US private equity fund Oaktree has completed its acquisition of the Square Shopping Centre in Tallaght.

At €250million, the transaction represents one of the largest retail deals to have taken place in Ireland and is likely to be Nama's final disposal of a major single asset.  Prior to offering the Square for sale, Nama acquired and amalgamated various borrower's interests in the scheme, putting it in a position to sell over 90% of the its units and 100% of its redevelopment potential.

Oaktree's acquisition gives it control of 118 of the Square's 160 shop units, a cinema and more than 2,400 car spaces.

The car park at the Square has been at the centre of a bitter Court case between Nama and one of the Square’s anchor tenants, Dunnes Stores, for the last number of years.

In 2014 planning permission was granted for a €40 million extension totalling 200,000 sq. ft to the Centre. The project also included a multi-storey car park over six levels that would have more than 800 car parking spaces.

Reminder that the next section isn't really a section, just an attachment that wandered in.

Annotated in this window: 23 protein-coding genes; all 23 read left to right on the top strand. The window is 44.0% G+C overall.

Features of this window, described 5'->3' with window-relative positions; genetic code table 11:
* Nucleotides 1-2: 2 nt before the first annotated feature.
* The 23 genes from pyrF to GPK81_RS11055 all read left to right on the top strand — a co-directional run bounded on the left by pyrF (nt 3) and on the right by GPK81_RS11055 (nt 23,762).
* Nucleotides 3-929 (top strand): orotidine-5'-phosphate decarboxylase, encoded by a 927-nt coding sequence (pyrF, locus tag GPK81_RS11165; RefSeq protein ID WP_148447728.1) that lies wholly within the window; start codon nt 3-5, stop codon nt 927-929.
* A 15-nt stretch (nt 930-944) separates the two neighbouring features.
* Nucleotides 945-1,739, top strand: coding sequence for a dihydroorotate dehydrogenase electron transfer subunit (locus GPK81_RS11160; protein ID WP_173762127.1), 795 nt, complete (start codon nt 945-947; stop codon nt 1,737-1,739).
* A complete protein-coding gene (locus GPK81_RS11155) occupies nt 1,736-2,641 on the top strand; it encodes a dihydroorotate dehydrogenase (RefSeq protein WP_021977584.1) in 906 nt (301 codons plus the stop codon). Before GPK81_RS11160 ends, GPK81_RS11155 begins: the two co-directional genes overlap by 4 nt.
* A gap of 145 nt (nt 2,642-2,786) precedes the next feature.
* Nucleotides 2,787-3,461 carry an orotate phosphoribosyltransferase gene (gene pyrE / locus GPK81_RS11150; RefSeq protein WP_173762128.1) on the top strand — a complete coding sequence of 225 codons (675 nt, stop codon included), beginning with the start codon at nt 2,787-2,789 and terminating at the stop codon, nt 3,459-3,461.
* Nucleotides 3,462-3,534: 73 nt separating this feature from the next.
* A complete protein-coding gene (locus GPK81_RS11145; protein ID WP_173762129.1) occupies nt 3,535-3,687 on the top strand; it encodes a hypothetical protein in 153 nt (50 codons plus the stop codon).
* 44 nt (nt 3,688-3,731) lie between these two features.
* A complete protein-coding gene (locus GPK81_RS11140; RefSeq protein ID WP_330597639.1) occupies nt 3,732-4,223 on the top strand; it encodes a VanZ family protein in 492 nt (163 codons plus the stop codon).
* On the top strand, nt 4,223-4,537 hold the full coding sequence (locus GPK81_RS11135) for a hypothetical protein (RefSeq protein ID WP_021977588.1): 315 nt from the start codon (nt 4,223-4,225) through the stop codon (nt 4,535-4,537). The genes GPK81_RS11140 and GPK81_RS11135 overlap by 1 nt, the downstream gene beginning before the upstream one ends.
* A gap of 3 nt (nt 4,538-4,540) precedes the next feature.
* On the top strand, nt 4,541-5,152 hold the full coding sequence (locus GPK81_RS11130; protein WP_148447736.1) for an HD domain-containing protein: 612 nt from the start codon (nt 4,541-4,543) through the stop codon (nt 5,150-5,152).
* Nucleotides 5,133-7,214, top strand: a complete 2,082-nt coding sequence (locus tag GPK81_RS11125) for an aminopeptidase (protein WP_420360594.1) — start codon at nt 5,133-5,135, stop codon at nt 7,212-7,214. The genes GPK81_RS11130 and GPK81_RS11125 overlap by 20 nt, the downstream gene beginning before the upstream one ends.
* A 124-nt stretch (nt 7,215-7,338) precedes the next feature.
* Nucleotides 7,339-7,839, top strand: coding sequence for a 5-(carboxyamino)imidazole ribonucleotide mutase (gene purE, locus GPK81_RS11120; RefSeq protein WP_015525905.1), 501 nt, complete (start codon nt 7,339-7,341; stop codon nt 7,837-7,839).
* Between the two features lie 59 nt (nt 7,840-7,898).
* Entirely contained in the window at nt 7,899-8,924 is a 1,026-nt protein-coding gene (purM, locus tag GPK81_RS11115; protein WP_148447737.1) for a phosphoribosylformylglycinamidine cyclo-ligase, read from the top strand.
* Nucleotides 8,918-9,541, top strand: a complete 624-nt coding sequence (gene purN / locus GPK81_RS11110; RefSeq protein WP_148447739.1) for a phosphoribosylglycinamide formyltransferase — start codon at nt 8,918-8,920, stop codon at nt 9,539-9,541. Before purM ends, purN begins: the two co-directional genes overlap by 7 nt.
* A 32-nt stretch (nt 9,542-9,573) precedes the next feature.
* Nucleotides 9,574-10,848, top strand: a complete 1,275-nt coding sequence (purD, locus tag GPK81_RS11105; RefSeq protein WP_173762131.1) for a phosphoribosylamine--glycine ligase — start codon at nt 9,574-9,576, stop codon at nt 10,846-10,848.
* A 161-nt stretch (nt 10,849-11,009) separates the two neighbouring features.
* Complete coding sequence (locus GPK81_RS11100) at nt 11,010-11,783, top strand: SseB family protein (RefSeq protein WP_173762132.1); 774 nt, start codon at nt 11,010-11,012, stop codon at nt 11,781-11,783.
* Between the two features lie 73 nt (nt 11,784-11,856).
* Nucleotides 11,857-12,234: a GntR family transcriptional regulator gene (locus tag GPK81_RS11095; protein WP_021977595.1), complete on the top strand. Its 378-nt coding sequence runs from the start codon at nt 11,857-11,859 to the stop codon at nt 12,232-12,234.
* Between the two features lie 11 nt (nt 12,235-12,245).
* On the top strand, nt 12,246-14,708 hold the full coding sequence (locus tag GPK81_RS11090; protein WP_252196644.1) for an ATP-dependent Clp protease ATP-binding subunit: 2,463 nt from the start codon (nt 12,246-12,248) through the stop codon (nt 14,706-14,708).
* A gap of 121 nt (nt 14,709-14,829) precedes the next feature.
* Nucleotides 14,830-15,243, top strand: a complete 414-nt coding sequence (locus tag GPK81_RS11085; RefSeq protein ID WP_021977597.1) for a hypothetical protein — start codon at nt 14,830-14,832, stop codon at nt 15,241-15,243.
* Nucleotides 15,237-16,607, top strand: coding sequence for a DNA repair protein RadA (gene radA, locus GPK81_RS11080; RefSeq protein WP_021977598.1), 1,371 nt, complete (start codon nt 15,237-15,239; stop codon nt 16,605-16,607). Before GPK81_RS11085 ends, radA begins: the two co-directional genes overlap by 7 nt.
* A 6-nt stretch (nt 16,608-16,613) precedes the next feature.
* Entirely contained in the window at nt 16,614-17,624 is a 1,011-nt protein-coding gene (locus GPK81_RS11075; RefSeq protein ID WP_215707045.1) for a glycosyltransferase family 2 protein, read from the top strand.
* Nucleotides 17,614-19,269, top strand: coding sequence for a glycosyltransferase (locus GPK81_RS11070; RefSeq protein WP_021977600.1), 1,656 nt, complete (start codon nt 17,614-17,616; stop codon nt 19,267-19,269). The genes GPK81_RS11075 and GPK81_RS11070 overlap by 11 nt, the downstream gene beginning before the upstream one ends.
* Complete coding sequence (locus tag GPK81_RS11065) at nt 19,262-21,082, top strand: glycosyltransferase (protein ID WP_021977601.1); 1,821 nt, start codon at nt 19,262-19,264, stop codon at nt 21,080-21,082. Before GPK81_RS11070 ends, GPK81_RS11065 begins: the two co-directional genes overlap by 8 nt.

In challenging the permission, Dunnes claimed that, apart from the inconvenience that would be caused to its shoppers from being forced to travel further as a result of the extension layout, that the tenant had acquired certain rights to the car park by virtue of "easement by prescription" (long use) which allowed the supermarket to use the car park without having to own the property

Dunnes appealed the planning permission to An Bord Pleanala in September 2014 but failed in their quest. Not one to step down quietly, Dunnes then issued judicial review proceedings against the Bord in November of that year. Unsurprisingly the retailer was unsuccessful in its the High Court proceedings

Fed up with continued attempts by Dunnes to frustrate the development, Nama sought declarations from the High Court declaring that Dunnes has no estate, interest or claim over the car park.

In March 2017 Mr Justice Barrett found in favour of Nama and confirmed that the anchor’s lease for the Centre entitled the Landlord to carry out development on the car park and Dunnes did not enjoy an irrevocable right for its customers to park there. The Court held that Dunnes did not have an easement of right of way over the car park area either.

Dunnes appealed the decision of the High Court however it was upheld by the Court of Appeal in October 2017.

With the Dunnes litigation now out of the way the path was clear for the sale of the last of the five major M50 retail schemes to have changed hands since the crash.